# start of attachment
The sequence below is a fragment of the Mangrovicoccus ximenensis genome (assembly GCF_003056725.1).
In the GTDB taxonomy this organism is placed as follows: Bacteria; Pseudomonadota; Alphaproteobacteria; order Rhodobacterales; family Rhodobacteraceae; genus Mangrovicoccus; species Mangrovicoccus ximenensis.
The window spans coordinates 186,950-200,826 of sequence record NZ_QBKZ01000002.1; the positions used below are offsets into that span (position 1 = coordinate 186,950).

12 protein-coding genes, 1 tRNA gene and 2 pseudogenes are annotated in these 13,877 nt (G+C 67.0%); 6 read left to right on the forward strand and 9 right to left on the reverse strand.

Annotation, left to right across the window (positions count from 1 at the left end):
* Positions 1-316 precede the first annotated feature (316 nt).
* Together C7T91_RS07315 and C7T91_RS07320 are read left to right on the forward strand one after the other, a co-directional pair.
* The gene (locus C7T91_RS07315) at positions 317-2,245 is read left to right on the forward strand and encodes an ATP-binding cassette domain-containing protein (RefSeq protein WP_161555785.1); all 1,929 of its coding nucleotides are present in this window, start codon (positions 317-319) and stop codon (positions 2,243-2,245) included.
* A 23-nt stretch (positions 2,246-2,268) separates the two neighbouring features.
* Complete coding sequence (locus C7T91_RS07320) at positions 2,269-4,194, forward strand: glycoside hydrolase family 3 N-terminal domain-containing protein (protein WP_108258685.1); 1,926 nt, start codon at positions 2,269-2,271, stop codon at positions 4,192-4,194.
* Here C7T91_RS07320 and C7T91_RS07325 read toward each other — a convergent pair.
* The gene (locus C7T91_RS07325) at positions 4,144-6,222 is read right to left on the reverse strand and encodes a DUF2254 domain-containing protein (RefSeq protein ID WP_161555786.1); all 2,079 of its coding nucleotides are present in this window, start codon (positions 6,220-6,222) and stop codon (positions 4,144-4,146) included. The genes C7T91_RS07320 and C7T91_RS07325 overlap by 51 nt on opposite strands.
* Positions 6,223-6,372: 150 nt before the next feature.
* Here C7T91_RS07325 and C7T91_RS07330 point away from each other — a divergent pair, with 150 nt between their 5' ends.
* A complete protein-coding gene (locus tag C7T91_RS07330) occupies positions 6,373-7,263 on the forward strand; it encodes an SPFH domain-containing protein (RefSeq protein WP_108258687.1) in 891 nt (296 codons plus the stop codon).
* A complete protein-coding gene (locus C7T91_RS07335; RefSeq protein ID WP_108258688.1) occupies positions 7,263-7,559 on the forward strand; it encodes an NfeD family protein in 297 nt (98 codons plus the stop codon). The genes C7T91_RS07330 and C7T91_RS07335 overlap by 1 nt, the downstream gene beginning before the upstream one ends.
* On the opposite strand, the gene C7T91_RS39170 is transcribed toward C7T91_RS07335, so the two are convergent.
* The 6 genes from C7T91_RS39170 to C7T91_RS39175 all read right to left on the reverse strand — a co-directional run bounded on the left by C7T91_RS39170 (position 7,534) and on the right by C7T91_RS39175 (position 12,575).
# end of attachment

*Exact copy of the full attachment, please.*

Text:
The sequence below is a fragment of the Mangrovicoccus ximenensis genome (assembly GCF_003056725.1).
In the GTDB taxonomy this organism is placed as follows: Bacteria; Pseudomonadota; Alphaproteobacteria; order Rhodobacterales; family Rhodobacteraceae; genus Mangrovicoccus; species Mangrovicoccus ximenensis.
The window spans coordinates 186,950-200,826 of sequence record NZ_QBKZ01000002.1; the positions used below are offsets into that span (position 1 = coordinate 186,950).

12 protein-coding genes, 1 tRNA gene and 2 pseudogenes are annotated in these 13,877 nt (G+C 67.0%); 6 read left to right on the forward strand and 9 right to left on the reverse strand.

Annotation, left to right across the window (positions count from 1 at the left end):
* Positions 1-316 precede the first annotated feature (316 nt).
* Together C7T91_RS07315 and C7T91_RS07320 are read left to right on the forward strand one after the other, a co-directional pair.
* The gene (locus C7T91_RS07315) at positions 317-2,245 is read left to right on the forward strand and encodes an ATP-binding cassette domain-containing protein (RefSeq protein WP_161555785.1); all 1,929 of its coding nucleotides are present in this window, start codon (positions 317-319) and stop codon (positions 2,243-2,245) included.
* A 23-nt stretch (positions 2,246-2,268) separates the two neighbouring features.
* Complete coding sequence (locus C7T91_RS07320) at positions 2,269-4,194, forward strand: glycoside hydrolase family 3 N-terminal domain-containing protein (protein WP_108258685.1); 1,926 nt, start codon at positions 2,269-2,271, stop codon at positions 4,192-4,194.
* Here C7T91_RS07320 and C7T91_RS07325 read toward each other — a convergent pair.
* The gene (locus C7T91_RS07325) at positions 4,144-6,222 is read right to left on the reverse strand and encodes a DUF2254 domain-containing protein (RefSeq protein ID WP_161555786.1); all 2,079 of its coding nucleotides are present in this window, start codon (positions 6,220-6,222) and stop codon (positions 4,144-4,146) included. The genes C7T91_RS07320 and C7T91_RS07325 overlap by 51 nt on opposite strands.
* Positions 6,223-6,372: 150 nt before the next feature.
* Here C7T91_RS07325 and C7T91_RS07330 point away from each other — a divergent pair, with 150 nt between their 5' ends.
* A complete protein-coding gene (locus tag C7T91_RS07330) occupies positions 6,373-7,263 on the forward strand; it encodes an SPFH domain-containing protein (RefSeq protein WP_108258687.1) in 891 nt (296 codons plus the stop codon).
* A complete protein-coding gene (locus C7T91_RS07335; RefSeq protein ID WP_108258688.1) occupies positions 7,263-7,559 on the forward strand; it encodes an NfeD family protein in 297 nt (98 codons plus the stop codon). The genes C7T91_RS07330 and C7T91_RS07335 overlap by 1 nt, the downstream gene beginning before the upstream one ends.
* On the opposite strand, the gene C7T91_RS39170 is transcribed toward C7T91_RS07335, so the two are convergent.
* The 6 genes from C7T91_RS39170 to C7T91_RS39175 all read right to left on the reverse strand — a co-directional run bounded on the left by C7T91_RS39170 (position 7,534) and on the right by C7T91_RS39175 (position 12,575).